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 The oil and gas industry has been in the news throughout the first half of this year, as falling prices have impacted the industry at all levels. Short-term investments are being put on hold, and oil & gas companies of all sizes are building strategies to ensure long-term profitability, even if oil prices remain at today’s depressed levels.

While this challenge demands immediate actions, the industry cannot ignore another looming issue: “The Big Crew Change.” As the baby boomer generation makes the transition to retirement, the industry must find ways to rapidly hire replacements, evolve its workforce, and prepare for the impact on operational effectiveness caused by major changes in experience levels.

Challenges Looming
The demographics within the oil and gas industry are alarming. According to the research firm IHS, the average age of the industry’s professional workers rose from 43-years-old in 2000 to nearly sixty by the year 2012. Further evidence is found from the Independent Petroleum Association of America, where its surveys confirm the aging workforce:

• 71% are 50-years-old or older
• 50% will retire in the next ten years
Even for companies that aren’t experiencing the impact of the Big Crew Change yet, the writing is on the wall, and there is plenty of evidence that the industry is attempting to respond.
• Over a three-month period in 2014, Texas added over four thousand positions.
• In states with strong oil production – including the top two, Texas and North Dakota – unemployment levels remain well under five percent.

Yet despite the frenetic hiring pace, the industry is still falling behind.

How Did This Happen?
Before we consider the consequences of this change and the opportunities it presents, let’s briefly explore how we got here.

The overarching issue is that the oil and gas industry is extremely reliant upon baby boomers. Defined as those born between 1946 and 1964, this generation is in the process of retiring, a trend that is impacting all industries. As this generation retires, companies must find employees to pass their knowledge and to nurture to accept new responsibilities. However, since baby boomers account for a majority of employees in the industry, oil and gas companies are especially affected.

Further complicating this transition, there is a shortage of employees in that next generation ready to assume these responsibilities. As oil production was reduced during the 1980s and 1990s due to lower oil prices and dwindling oil output levels, the industry cut over half of its workforce. These cuts directly impacted younger oil and gas professionals already in the workforce, but they also affected the perception of the industry, deterring many young professionals from entering the industry.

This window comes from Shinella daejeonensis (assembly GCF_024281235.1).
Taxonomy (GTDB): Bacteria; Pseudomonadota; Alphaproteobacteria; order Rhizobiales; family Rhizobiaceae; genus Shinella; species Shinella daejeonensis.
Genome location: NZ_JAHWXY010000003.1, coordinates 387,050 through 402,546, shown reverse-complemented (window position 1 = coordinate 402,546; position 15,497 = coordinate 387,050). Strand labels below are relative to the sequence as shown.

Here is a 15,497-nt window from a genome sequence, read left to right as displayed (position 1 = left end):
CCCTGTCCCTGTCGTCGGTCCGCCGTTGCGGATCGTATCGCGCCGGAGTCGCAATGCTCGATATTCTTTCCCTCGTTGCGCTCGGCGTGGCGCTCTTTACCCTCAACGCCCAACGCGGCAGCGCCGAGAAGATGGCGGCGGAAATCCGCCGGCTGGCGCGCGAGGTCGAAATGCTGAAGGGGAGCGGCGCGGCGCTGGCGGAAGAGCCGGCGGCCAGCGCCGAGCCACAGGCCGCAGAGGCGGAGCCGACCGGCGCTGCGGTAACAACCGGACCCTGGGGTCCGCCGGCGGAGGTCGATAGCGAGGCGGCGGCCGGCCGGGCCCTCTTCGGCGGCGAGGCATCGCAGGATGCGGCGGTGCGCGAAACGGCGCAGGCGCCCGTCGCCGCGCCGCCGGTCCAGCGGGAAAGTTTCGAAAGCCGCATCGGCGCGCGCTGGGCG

To drive interest in the oil and gas industry and education future professionals, new programs have been added at universities – and even in targeted high schools. Despite these efforts, two major challenges remain: the pace of recruitment is not matching the rate with which baby boomers are retiring, and the gap in middle-aged professionals means that there are not enough experienced professionals ready to step up and replace the retiring professionals.

The Impact on the Industry
Since the staffing of experienced professionals is expected to decline over the next several years, oil and gas companies are under pressure from multiple fronts. The most obvious is each company’s ability to take advantage of current opportunities; if their workforce is reduced and their skill set is diminished, companies will lose the ability to take meet market demand and investor expectations.

Some companies are aggressively working to alleviate – or perhaps just delay – the impact of the Big Crew Change. One relatively common tactic is to offer higher salaries and retention bonuses to potential retirees, retaining their experience to ensure that projects stay on track and productivity remains high. This is not without its own set of risks, however. Especially in light of the financial pressures brought on by lower oil prices, operational costs are under increased pressure and higher salaries directly impact profitability.

What’s Next?
Despite the grim situation, forward-thinking companies are focusing not only on recruiting and educating new professionals but also developing strong operational excellence programs and well-documented procedures to improve efficiency and profitability during this transition period – and position themselves for future growth.

In part two of this article, we will explore the changes that need to be made to support the next generation of oil and gas professionals, how to navigate this transition, and how information technology and operational excellence strategies can impact your bottom line.

By Sean Baird, Director, Energy and Engineering Industry solution marketing and market development for EMC’s Enterprise Content Division.

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